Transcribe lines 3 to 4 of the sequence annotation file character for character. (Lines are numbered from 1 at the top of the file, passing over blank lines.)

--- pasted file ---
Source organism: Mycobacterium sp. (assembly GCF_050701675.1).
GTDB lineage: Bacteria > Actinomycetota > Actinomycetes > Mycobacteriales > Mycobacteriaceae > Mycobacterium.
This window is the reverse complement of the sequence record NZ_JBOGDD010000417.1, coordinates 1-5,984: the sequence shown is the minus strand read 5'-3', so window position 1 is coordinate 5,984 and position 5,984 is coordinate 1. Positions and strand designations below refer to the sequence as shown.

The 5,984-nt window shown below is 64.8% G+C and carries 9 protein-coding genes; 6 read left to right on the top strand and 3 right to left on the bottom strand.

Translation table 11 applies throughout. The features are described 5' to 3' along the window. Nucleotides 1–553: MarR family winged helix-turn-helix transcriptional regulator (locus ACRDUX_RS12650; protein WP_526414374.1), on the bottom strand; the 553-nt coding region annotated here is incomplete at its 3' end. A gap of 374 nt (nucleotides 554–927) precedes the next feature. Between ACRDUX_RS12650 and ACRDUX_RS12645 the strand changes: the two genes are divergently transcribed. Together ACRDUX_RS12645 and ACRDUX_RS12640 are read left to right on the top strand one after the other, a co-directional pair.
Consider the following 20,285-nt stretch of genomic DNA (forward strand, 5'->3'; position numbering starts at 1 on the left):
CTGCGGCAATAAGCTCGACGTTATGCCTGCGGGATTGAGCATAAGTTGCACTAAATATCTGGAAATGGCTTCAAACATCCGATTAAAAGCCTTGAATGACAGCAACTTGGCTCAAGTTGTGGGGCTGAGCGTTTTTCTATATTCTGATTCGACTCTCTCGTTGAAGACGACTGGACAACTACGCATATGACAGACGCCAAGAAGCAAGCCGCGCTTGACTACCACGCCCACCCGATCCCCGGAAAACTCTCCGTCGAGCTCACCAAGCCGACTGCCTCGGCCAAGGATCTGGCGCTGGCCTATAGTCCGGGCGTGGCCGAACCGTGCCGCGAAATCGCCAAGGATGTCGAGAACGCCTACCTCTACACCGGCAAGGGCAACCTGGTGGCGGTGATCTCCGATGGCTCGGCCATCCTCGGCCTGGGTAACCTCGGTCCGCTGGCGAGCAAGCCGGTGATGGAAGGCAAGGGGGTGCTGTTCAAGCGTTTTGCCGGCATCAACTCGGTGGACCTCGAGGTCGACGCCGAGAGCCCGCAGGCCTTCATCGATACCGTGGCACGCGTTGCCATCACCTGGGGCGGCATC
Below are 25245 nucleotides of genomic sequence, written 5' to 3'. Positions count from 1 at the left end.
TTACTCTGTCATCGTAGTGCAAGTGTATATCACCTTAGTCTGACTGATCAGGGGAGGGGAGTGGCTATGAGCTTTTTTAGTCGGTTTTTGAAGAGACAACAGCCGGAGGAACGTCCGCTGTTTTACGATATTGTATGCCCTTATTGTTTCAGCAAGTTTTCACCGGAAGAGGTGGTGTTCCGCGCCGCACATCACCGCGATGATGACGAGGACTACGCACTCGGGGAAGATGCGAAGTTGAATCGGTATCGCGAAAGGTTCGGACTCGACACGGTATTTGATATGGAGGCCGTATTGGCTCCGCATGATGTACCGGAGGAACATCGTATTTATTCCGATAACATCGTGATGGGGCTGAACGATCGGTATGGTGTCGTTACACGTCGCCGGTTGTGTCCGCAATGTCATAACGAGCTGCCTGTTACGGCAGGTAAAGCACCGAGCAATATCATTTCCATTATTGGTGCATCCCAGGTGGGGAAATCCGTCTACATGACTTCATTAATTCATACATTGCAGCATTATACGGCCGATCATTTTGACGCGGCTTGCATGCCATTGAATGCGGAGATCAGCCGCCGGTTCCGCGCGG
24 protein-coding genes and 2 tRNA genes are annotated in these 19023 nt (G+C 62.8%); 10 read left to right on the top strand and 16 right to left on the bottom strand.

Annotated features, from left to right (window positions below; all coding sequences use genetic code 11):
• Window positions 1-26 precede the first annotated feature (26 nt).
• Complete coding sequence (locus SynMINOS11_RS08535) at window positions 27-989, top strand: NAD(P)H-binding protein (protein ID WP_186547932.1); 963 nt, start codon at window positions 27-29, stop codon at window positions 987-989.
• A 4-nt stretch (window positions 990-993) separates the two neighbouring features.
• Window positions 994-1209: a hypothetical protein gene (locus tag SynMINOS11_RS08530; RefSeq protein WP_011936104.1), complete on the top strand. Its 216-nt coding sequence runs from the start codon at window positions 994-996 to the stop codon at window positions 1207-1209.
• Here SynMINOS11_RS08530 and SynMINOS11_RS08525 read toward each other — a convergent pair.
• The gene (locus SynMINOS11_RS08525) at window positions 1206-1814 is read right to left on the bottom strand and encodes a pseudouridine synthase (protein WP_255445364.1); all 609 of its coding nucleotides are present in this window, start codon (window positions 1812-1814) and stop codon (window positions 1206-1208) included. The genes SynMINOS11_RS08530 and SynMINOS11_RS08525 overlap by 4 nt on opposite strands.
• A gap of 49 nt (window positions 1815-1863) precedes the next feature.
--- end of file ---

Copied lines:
This window is the reverse complement of the sequence record NZ_JBOGDD010000417.1, coordinates 1-5,984: the sequence shown is the minus strand read 5'-3', so window position 1 is coordinate 5,984 and position 5,984 is coordinate 1. Positions and strand designations below refer to the sequence as shown.

The 5,984-nt window shown below is 64.8% G+C and carries 9 protein-coding genes; 6 read left to right on the top strand and 3 right to left on the bottom strand.